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International Workboat Show Rolls into New Orleans

Earlier this year, Associated Terminals of Reserve, La., added a seventh Gottwald crane barge to its fleet of stevedoring cranes. The Talley-Perez is named after two long-time employees. The vessel was christened on the New Orleans waterfront near the site of upcoming the WorkBoat Show. Photo by Rob Lucey
Earlier this year, Associated Terminals of Reserve, La., added a seventh Gottwald crane barge to its fleet of stevedoring cranes. The Talley-Perez is named after two long-time employees. The vessel was christened on the New Orleans waterfront near the site of upcoming the WorkBoat Show. Photo by Rob Lucey

Where can you see bigger boats than at the Fort Lauderdale International Boat Show? There is an event. It’s called the International WorkBoat Show, and it’s rolling onto the Mississippi River in New Orleans Dec. 5-7 at the Ernest N. Morial Convention Center.

At the largest maritime trade show in North America, Dixieland jazz bands play as you arrive at the exhibit hall for your café au lait and beignets after a night of swag on Bourbon Street, within staggering distance from the show.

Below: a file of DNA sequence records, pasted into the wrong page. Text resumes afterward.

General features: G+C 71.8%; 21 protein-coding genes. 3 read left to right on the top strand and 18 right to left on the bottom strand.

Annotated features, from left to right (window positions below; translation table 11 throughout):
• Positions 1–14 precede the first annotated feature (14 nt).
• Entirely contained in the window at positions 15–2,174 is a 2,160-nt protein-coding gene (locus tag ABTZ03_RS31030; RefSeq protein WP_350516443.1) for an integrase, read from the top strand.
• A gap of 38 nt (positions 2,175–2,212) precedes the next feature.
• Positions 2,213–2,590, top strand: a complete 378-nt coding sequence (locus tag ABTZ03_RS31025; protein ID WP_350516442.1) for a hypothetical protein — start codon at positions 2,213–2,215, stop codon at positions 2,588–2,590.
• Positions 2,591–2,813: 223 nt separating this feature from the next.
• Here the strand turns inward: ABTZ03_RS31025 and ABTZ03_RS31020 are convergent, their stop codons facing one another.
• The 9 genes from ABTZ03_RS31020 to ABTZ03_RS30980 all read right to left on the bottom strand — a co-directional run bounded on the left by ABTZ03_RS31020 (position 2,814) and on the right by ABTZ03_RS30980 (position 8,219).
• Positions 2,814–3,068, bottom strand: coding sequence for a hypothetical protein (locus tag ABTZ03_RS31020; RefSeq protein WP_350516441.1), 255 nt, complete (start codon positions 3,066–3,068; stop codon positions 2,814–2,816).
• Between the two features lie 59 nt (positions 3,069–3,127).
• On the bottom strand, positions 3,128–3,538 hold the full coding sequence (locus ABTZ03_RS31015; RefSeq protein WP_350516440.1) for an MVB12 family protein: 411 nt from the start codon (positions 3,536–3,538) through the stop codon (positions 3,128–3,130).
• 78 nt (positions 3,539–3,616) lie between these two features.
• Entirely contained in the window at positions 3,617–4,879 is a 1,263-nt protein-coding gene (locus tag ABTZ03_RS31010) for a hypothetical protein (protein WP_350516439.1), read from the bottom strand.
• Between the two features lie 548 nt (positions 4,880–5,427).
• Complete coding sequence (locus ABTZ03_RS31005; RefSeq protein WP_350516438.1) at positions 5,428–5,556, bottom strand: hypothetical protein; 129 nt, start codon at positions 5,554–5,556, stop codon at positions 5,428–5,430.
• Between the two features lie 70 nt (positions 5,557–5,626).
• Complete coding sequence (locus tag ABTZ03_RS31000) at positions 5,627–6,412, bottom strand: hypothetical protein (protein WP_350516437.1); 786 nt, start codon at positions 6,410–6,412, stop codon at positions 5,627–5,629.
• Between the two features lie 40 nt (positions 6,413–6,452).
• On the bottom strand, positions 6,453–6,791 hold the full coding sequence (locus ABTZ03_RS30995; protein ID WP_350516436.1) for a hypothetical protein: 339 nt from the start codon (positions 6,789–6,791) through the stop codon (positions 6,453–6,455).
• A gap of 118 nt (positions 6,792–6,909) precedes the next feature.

If you’re wondering what new trends are coming to boating, the International WorkBoat Show in New Orleans will give you a good glimpse into the future. Advancements from military craft eventually filter to the private market. While most exhibitors are commercial and military maritime companies, many have consumer divisions to answer your questions.

The WorkBoat Show is about more than barges and tugs and boats that bring crews to oil rigs. There are seminars for motorheads on reducing vibration in marine drive systems and developments in liquefied natural gas as a new preferred marine fuel. You can learn about the U.S. Navy’s proposals for soon-to-be-decommissioned amphibious ship-to-shore lifts and landing crafts, and the challenges of supporting delivery of troops, cargo and equipment on unimproved beaches and shallow ports.

Less than two years after the BP oil spill and the subsequent federal moratorium on deepwater drilling, the show has a more optimistic tone with the pace of new permitting for offshore oil wells showing signs of improvement.

Get the full show scoop at www.workboatshow.com.

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